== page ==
“On Monday Australia Post employees will allow unstamped letters through – instead of returning them to sender,” said Ed Husic, National President of the Communications Electrical Plumbing Union.

    However Australia Post representatives warned consumers not to bank on the free postage, because less than a quarter of workers are taking part.

    “Only 8876 staff voted for industrial action out of 17,970 union members and 35,000 staff. This isn’t even half of the union membership and represents only a small minority of our total staff,” said Alex Twomey, Australia Post’s spokesperson.

    “Our message to the public is clear; only mail with correct postage will be delivered.”

    The Union leadership has admitted that there may be some postal disruptions as a result of the action.

    The industrial action comes on the heels of the Australian Competition and Consumer Commission (ACCC) rejection of Australia Post’s draft proposal to increase the basic stamp price from 55c to 60c.

    Australia Post put its draft proposal to the ACCC in July, seeking to increase the prices of a number of its Small, Large and PreSort letter services, as well as the standard stamp. It argued that a decline in demand for letter services between 2007-08 and 2008-09, as well as rapid growth in areas like western Sydney and south-east Melbourne created significant cost pressures.

    However the ACCC was not convinced, saying that they were unable to determine how Australia Post’s demand forecasts were derived.

    Australia Post said it was “surprised and extremely disappointed” by the ACCC’s decision.

  • Confident GEON gains contracts in improving market

    Financial backers step up for the region’s largest sheetfed printer following major restructure and integration.

    Graham Morgan, CEO of GEON Group said there were “encouraging signs that the business environment is improving and we are cautiously optimistic about the prospects for calendar year 2010, supported by a number of significant new contracts.”

    He said the Group had secured strong refinancing and completed its restructuring and integration phase, positioning the company for a return to more stable business conditions and a period of sustained growth over the next 12-18 months.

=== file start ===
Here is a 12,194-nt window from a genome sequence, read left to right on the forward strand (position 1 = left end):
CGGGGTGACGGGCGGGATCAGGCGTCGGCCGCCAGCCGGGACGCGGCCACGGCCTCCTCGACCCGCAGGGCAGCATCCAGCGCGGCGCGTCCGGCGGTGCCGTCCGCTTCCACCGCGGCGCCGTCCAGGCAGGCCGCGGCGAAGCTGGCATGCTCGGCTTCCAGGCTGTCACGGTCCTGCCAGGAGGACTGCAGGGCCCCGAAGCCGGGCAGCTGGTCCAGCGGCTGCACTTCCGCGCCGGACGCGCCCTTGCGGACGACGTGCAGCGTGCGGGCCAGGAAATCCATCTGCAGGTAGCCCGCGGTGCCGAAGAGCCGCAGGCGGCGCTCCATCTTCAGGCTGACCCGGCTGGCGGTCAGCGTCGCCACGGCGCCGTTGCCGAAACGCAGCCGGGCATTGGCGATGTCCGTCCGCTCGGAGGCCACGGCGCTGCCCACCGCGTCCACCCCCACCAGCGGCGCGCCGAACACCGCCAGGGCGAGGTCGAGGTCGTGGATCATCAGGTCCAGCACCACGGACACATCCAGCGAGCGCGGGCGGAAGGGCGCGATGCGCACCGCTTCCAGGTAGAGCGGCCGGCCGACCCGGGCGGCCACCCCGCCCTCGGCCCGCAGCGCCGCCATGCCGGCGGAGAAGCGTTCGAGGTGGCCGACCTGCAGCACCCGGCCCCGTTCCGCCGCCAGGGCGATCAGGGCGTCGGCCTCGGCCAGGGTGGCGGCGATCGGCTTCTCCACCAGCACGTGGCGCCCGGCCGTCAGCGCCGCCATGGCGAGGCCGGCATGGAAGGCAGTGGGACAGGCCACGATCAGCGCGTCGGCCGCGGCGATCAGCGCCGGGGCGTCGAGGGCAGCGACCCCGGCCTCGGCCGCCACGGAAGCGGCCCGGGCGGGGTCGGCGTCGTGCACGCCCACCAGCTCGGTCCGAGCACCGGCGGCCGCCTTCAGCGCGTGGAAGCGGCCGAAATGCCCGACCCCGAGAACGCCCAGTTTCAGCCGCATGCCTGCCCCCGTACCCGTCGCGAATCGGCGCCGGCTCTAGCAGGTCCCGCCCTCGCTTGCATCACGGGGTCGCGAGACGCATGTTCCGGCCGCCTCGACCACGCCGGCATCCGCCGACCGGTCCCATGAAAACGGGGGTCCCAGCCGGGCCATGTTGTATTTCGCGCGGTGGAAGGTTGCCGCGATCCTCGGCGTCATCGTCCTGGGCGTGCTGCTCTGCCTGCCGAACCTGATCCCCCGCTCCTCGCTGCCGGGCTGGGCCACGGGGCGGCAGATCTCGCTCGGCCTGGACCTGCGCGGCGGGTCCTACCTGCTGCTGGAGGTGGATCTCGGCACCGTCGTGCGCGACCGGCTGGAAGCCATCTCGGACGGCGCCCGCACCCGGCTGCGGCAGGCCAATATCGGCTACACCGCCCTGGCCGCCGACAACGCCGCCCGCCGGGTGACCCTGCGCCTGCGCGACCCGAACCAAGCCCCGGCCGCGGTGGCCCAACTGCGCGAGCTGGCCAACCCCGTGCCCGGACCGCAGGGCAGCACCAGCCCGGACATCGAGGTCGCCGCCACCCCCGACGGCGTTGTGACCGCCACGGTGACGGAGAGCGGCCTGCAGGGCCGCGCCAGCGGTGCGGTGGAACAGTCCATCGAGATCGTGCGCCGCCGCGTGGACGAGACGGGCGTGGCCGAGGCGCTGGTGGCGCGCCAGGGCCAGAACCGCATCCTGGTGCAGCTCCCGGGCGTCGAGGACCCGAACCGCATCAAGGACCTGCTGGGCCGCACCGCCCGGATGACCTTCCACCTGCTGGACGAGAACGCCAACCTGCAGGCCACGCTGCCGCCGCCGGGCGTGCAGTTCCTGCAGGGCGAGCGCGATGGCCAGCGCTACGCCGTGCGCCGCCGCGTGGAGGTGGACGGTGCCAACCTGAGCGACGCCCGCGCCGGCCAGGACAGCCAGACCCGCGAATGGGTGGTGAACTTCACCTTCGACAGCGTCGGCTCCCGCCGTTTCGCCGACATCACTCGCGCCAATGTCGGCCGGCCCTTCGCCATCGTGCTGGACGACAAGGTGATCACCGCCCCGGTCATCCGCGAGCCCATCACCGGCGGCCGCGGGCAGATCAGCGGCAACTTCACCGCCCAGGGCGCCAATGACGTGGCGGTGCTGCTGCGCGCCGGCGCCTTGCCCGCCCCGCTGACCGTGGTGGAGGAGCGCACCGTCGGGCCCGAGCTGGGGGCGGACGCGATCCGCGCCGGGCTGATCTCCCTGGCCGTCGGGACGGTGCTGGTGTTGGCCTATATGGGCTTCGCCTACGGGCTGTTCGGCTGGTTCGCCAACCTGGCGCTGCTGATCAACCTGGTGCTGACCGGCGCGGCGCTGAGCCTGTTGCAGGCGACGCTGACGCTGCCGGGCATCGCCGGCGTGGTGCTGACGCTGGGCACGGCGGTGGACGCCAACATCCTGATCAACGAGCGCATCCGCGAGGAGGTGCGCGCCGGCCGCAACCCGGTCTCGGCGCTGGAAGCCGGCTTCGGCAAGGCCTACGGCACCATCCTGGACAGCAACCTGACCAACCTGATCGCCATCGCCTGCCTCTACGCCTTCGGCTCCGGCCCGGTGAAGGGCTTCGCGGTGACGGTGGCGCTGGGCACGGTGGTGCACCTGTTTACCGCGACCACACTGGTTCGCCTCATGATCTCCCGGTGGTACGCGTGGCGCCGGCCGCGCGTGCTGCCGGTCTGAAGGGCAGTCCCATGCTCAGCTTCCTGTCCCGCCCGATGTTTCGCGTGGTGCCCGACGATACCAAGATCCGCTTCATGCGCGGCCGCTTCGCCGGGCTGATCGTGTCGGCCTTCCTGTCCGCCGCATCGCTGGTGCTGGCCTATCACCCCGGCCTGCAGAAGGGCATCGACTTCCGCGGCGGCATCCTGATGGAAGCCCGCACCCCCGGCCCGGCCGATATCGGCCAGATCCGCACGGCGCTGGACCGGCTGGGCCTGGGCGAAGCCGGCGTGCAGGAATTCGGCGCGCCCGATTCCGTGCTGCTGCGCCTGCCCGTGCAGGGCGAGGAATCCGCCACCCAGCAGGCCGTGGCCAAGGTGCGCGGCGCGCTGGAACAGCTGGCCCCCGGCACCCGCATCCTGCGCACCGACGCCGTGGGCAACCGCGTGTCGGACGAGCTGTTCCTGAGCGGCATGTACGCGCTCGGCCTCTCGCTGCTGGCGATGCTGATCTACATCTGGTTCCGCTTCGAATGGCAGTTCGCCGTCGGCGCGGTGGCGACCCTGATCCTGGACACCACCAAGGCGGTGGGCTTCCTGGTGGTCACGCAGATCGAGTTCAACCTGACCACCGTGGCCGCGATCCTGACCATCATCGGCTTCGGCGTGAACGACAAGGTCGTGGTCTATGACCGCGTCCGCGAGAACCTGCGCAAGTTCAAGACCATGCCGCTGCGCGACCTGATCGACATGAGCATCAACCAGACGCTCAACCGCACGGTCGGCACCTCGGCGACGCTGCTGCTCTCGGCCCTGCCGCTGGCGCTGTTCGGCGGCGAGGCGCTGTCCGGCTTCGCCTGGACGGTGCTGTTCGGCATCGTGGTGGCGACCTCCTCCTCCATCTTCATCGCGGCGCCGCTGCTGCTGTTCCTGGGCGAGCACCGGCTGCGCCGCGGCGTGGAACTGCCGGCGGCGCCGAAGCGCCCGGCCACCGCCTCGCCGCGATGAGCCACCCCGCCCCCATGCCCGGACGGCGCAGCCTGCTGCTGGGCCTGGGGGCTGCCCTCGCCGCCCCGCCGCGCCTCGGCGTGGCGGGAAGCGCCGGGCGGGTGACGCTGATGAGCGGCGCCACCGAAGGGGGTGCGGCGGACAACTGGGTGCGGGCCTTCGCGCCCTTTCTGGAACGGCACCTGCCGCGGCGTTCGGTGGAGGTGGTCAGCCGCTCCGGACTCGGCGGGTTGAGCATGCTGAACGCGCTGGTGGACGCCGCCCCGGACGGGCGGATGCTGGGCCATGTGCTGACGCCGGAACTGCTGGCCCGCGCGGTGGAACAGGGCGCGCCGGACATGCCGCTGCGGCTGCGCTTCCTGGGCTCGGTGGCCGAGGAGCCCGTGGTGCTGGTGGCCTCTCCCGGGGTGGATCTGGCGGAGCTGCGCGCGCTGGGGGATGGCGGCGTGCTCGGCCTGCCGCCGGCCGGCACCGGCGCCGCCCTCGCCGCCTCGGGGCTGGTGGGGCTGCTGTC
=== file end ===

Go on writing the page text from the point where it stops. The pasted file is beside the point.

It comes after a tumultuous few years for the private-equity backed company when it grew at an astonishing pace through the takeover and subsequent consolidation of a significant number of printing companies. Gresham PE as major backer has sustained a capital intensive process to create the trans-Tasman enterprise, including major capital equipment investment in state of the art printing plants.

    The refinancing of GEON should send a strong message that the industry, as well as the Group, is still deserving of sustained investment.
    “GEON’s banking arrangements have been restructured to ensure the business has appropriate reserves to fund future investment in programmes,” said Morgan. “This investment will drive further advances in customer service over the longer term, allowing GEON to fulfil its potential of delivering world class, fully integrated, print and communication solutions for our clients.”

    GEON now has annual turnover of around A$300 million and employs more than 1250 people at 25 locations throughout Australia and New Zealand. It positions itself as a leading business in the market with a full suite of integrated print and communication solutions including creative design, data management, direct marketing, digital media, online solutions, print, mail and warehousing and fulfilment.

    “We have revolutionised the way we interact with customers through the development and implementation of GEONline, our proprietary on-line print management system,” said Morgan.

    “GEON will continue to work closely with the print and communications community, our strategic partners within it, and its various associations, to ensure we have a successful and thriving industry, creating growth and employment for many years to come.”

  • Graphic arts graduates leave paper trail with Oce CS 665 Pro

    RMIT’s graphic design students show off their best digital work at graduation exhibition.

    The exhibition, held at Brunswick Town Hall in Melbourne, also coincided with the announcement of the high achieving students. This year’s winning students are Caitlin Caldwell, awarded the Gold Folio, Kayla Cassar, awarded the Silver Folio and Emma Shaw, who took out the Most Professional Student award.

    Océ assisted the students prepare their portfolios in preparation for the graduation exhibition, under the banner ‘Looks Good on Paper!’, on their Océ CS 665 Pro digital colour system using specialist Océ media.

    Pictured: (l-r) Damian Schaller of Océ; Kayla Cassar; Emma Shaw; RMIT’s Meredith Chesney; Emma Shaw and Océ’s Andy Cocker.

    According to Meredith Chesney, graphics educator, it is important for students that the highest standards of digital printing are used to print their design portfolios.

    “This opportunity, provided by Océ, enabled the students to create and design the final art and then make sure it was printed the way they wanted it on correct media, completing the cycle,” she said.